The department facilities include a large number of servers supported by a state-of-the-art network infrastructure (wired and wireless) with a gigabit (billion bits/second) backbone. This facility is in addition to the university-wide connectivity provided by the university. Four system staff members maintain and support these facilities.
Three instructional laboratories (each with approximately 22 machines and a projection system) are available in the building for use by students. Both Linux and Windows operating system platforms are supported. Additionally, there are a number of special purpose research laboratories that support the learning environment.
The department sponsors local student chapters of two major computer science organizations: ACM (Association of Computing Machinery) and IGDA (International Game Developers Association). These chapters hold numerous seminars interesting to students.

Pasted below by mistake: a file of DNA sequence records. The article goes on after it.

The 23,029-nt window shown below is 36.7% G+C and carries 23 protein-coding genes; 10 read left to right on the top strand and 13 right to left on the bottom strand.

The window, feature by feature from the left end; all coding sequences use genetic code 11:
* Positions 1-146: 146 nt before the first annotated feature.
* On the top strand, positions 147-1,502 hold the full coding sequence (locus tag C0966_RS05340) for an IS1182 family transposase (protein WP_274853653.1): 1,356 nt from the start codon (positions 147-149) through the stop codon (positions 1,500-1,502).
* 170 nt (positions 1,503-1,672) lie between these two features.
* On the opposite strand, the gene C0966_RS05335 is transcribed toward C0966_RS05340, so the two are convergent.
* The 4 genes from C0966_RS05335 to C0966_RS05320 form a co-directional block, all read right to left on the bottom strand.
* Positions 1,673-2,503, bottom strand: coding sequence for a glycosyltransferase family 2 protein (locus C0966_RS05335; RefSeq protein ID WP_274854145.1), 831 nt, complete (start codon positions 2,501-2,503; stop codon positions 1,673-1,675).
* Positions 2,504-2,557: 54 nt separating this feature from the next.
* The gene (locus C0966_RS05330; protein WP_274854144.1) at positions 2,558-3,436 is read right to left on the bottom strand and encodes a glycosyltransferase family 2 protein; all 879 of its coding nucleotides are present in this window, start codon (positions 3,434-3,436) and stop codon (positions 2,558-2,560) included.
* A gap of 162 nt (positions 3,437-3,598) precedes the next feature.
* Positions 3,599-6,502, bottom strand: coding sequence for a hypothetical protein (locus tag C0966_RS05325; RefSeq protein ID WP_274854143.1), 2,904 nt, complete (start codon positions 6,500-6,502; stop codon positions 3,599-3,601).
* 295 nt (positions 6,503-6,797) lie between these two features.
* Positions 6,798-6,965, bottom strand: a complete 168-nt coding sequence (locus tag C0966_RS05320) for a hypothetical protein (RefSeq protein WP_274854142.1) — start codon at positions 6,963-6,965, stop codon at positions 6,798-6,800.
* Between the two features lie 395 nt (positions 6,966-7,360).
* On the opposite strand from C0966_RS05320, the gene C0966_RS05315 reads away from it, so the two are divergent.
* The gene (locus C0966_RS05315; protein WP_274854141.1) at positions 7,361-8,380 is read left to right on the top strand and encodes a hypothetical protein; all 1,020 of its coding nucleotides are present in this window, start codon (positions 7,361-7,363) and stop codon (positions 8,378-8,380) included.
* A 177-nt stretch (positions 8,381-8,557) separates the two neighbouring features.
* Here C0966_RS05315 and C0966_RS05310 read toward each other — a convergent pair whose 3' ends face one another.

Professionals in the following areas need a deep understanding of all aspects of computer science and the system development skills that only computer science graduates have.
- Bioinformatics and Medical Informatics
- Computer Design and Development
- Computer Graphics and Visualization
- Information Security/Data Integrity
- Database Administration/Programming
- Game Design and Development
- Human Computer Interaction
- Image Processing/Multimedia Systems
- Information Technology
- Intelligent Systems
- Internet Engineering/Computer Security
- K-12 Teaching in Computer Technology
- Network Design and Administration
- Parallel and Distributed Computing
- Software Development/Programming
- Software Engineering
- Software Project Management
- System Administration
- System Analysis and Management
- Web Development/Administration
- Wireless/Sensor Network Development